Writing a book is a big undertaking. Brilliant ideas can take seconds to formulate and months of labor to bring to fruition. But once you find your path, the work of hauling yourself over the mountain of the first draft simply requires putting one foot in front of the other. Here are the steps I use in my own life to accomplish the work I want to do.
1 Set your goals
If you’re like me, you are in a hurry to get to the fine-grained details of figuring out how you will spend your time. But it is worth taking a few hours to think through your overall priorities and obligations for the coming months or year. Where does your book fit into the picture? Which of your obligations are firm and which could bend a little bit, temporarily or permanently?
I spend time every December and January evaluating how I used my time in the previous year and setting my intentions for the coming year, but this is an exercise you can do whenever you need it. In fact, I think it helps to do it more frequently, and this year for the first time I’m reviewing my goals every quarter.
There are many useful resources out there on goal setting, so take some time to read about various methods before you get started to find something that resonates with you. When I was doing my 2017 goal planning, I drew on this video by Joanna Penn discussing the big rocks analogy of time management. If you imagine your available time as a container, you can only squeeze in so many big rocks – these are your large, core goals. You need to get these rocks into the container first and make sure they fit, before filling in around them with the pebbles and sand of your less important goals and obligations.
For my 2018 goal planning, I’ve relied on Michael Hyatt’s book, Your Best Year Ever, which I appreciate for its clear processes, emphasis on learning from the past, and focus on motivations.
2 Schedule the time
Once you understand your overall goals for the coming months or year, it’s time to figure out how you’ll accomplish them. The simple truth is this: what doesn’t get scheduled doesn’t get done. You have to find or make or insist on the time to work on your goals. I have a promising side project that has been languishing for over a year because I keep thinking I will get to it in available pockets of time that never materialize. Most of my time in the second quarter is already allotted to editing projects, so I’m going to have to weigh my priorities again and decide whether this project is important enough to me to proactively block off time for it in the third and fourth quarters. If it’s not, I’m going to just have to let it go or scale it down.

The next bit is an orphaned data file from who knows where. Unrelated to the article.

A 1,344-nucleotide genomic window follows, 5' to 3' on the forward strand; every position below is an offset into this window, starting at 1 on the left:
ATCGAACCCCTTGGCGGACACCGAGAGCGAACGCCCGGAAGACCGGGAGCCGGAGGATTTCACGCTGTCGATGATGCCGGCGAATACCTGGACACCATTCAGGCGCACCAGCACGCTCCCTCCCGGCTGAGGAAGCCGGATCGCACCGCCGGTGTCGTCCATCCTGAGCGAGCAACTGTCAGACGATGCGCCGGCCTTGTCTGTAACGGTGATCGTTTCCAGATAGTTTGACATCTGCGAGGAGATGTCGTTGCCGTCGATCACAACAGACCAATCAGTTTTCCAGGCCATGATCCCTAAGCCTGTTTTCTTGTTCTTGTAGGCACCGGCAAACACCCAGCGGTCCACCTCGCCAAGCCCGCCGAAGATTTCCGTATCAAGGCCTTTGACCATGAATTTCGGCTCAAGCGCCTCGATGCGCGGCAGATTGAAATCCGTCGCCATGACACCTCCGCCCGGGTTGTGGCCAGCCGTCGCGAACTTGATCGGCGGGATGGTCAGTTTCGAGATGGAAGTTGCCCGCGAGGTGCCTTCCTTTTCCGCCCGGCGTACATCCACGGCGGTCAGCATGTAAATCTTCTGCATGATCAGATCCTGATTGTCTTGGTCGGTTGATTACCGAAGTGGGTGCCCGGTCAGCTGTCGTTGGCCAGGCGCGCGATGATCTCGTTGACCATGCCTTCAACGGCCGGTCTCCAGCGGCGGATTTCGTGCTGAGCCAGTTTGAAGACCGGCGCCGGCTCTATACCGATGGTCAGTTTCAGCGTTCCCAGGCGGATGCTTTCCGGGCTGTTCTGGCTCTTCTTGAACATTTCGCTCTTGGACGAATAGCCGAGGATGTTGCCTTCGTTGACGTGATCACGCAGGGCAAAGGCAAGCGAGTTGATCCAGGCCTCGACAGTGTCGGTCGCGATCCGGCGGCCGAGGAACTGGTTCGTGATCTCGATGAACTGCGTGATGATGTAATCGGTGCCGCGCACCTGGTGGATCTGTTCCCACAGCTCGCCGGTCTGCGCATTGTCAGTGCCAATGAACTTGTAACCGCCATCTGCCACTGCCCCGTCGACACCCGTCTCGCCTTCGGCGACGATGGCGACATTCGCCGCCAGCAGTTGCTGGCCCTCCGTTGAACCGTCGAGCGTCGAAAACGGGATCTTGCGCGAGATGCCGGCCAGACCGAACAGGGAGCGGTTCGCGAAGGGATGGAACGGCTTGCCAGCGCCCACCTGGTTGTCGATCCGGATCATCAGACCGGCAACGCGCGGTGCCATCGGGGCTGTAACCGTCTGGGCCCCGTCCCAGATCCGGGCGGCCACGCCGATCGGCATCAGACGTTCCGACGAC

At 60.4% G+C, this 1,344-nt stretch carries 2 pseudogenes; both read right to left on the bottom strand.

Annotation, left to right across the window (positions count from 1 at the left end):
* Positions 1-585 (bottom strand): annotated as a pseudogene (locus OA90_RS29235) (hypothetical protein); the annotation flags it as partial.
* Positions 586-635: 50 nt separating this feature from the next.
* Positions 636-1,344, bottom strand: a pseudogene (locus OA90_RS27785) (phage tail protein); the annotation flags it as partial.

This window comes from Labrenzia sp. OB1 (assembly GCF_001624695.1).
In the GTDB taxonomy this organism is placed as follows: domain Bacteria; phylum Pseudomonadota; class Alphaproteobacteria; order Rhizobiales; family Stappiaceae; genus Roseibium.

In this phase, you may need to go back and forth between your goal list and your actual schedule and make hard choices. There’s no point in sabotaging yourself from the outset by setting a goal to get eight hours of sleep a night and then scheduling your writing time for 5 a.m.
Unlike some goals, such as learning a new language, writing a book is difficult to fit into the little cracks and crevices of your day. In order to make substantial progress, you are going to need a solid chunk of uninterrupted time, preferably at a time of day when your creative energy is high.
Experiment with different times and places and see what works for you. I have one client who has completed two lengthy books and is well into a third, all written during a two-hour early morning period before his regular work day. Another client races through huge chunks of her novels during marathon late-night sessions when her house is quiet.
It’s hard to pull those hours out of the day, but look at your goals again and remind yourself why your book is important to you. If you set up a schedule and then can’t stick to it, take some time to step back and reevaluate. Consider using an online time tracking program (like Hours or Toggl) to track all of your time for a few weeks and then comb through it to see where you might find the hours you need for your book.
Cal Newport’s book Deep Work has helpful strategies for making the most out of limited time. Newport emphasizes fierce prioritization and organizing time in productive chunks. If you are lucky enough (or cursed enough!) to be a full-time writer, or otherwise in control of your schedule, this book will help you establish an effective routine. Particularly useful for authors are Newport’s ideas about using what he calls “productive meditation” to consolidate what you know, solve thorny problems, and define next steps.